Our client often is present and arrested for some violation (for example possession of drugs or unlawful possession of a firearm) and protests that since he or she was not on probation or parole, the "fruits" of the arrest should be suppressed (inadmissible as evidence). The client is often outraged, commenting, "the police just ran in, arrested me and the guy they were looking for was not even there. He moved out months ago."
This seemingly exact scenario played out recently in Riverside. Riverside Police Detective Kevin Townsend was trying to find probationer George Rousell. The exact reason why was never fully known, although it was suspected that he was involved in new criminal activity. Townsend researched the billing addresses on certain utility accounts and telephone accounts. This information led him to a particular apartment. Townsend expected to find Rousell.
With several other police officers alongside him, Townsend went to the Riverside apartment and knocked on the door. No one answered. After several more attempts to reach the occupants, Townsend and his fellow officers broke down the door.
Inside, they found about five people and ordered they sit down. Police then conducted a quick security sweep of the apartment. One person present in the apartment was Kima Downey, who was a felon. Police asked for Rousell and the occupants said he moved out several months earlier. While conducting their sweep, however, police found a loaded handgun and ammunition. This gun was found in the kitchen.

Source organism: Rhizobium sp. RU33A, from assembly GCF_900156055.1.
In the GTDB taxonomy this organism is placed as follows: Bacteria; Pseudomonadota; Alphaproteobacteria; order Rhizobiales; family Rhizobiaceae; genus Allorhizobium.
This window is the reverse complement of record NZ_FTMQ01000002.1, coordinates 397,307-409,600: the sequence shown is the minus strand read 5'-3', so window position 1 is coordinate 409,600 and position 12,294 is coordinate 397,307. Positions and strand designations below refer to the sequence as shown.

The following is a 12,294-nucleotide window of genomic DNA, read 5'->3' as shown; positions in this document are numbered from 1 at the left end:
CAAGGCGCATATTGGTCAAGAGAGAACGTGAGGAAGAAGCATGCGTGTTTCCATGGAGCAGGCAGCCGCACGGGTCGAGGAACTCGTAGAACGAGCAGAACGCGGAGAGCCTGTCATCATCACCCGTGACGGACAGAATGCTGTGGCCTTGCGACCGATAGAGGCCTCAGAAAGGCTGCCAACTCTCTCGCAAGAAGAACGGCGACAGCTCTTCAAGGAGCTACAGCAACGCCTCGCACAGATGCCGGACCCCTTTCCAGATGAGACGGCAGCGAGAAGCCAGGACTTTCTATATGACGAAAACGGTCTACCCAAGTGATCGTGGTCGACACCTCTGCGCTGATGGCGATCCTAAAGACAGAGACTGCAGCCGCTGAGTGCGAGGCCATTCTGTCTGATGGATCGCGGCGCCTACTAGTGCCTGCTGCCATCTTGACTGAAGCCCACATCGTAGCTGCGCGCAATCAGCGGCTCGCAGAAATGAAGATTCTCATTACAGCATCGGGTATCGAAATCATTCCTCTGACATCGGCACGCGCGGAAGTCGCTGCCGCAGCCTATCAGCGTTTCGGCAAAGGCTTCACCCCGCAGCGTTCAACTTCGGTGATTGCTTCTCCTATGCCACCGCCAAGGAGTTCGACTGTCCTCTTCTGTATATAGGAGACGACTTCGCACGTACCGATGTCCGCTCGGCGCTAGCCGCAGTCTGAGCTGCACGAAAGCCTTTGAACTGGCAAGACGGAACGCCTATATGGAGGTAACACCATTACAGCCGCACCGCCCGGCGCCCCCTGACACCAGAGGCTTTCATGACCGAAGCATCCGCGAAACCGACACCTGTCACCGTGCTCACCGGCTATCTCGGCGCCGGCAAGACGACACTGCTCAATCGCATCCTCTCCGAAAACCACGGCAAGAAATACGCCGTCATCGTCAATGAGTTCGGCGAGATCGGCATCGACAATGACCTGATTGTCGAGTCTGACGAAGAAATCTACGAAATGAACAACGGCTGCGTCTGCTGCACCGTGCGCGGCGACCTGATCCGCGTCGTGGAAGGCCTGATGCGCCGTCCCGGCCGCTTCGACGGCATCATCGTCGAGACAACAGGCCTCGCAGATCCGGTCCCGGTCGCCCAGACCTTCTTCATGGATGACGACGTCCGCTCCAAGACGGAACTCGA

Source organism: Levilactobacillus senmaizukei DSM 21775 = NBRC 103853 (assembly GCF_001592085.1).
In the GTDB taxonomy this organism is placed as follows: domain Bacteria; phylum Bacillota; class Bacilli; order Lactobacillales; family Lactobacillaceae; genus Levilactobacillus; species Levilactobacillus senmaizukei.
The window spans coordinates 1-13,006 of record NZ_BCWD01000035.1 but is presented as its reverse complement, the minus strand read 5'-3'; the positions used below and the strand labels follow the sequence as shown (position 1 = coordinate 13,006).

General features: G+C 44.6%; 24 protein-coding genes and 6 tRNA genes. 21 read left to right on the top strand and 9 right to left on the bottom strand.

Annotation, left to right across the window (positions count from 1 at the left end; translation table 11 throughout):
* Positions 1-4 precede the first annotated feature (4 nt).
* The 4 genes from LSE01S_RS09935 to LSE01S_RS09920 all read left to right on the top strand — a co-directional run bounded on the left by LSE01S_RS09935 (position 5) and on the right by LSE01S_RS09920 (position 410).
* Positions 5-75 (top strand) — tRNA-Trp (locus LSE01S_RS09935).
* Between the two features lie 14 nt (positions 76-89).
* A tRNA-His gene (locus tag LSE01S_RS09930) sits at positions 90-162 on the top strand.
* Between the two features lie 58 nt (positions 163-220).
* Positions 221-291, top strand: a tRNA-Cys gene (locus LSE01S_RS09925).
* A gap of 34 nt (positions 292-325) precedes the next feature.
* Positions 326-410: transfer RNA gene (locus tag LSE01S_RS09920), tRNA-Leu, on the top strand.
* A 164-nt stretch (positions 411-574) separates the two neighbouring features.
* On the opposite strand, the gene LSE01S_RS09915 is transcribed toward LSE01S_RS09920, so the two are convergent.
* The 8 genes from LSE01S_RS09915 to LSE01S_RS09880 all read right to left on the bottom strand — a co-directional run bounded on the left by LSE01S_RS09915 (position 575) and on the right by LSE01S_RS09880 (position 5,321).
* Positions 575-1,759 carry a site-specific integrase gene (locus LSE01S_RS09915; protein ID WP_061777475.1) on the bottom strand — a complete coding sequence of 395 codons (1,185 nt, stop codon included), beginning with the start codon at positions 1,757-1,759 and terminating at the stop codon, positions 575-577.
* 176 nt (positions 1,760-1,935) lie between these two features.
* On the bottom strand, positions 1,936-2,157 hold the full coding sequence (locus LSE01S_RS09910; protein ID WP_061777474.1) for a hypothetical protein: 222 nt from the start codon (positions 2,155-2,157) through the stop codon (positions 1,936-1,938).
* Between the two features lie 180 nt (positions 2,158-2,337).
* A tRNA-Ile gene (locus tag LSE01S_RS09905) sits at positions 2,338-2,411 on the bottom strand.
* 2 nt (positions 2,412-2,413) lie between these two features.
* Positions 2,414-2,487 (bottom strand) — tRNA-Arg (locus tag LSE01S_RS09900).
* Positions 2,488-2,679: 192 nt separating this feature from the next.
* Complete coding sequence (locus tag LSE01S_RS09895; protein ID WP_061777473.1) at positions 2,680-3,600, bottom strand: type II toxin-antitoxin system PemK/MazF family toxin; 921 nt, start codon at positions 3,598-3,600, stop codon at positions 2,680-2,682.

Police also found a picture of Downey holding the same handgun. Police therefore arrested Downey, charging him as a felon in possession of a firearm and unlawful possession of ammunition.
Once the case was filed, Downey moved under Penal Code 1538.5 to suppress the items seized in the search. This was her attempt to have the judge exclude such evidence, which would have the effect of taking away all the prosecution's evidence. If such a motion were granted, the case would most likely be dismissed.
The trial court denied the motion, finding Detective Townsend had a good faith, reasonable and objective belief that Rousell was living in apartment, although his name was not on the lease. The trial court pointed to the utility bills from the apartment and the phone bills traced to the apartment address, which the court termed "substantial evidence."
The trial court also explained that the apartment manager said there were a lot of people coming and going to and from the apartment at all hours. The property manager said Rousell might be living there, but he was not certain he was at the time.
Downey argued that the officers needed probable cause to believe Rousell was inside the apartment before even entering the apartment. The court rejected this standard.
On appeal, the Fourth Appellate District, Division Two, affirmed the trial court's ruling. The decision was issued on Monday, August 22, 2011 (2011 DJDAR 12583, People v. Kima Rashan Downey).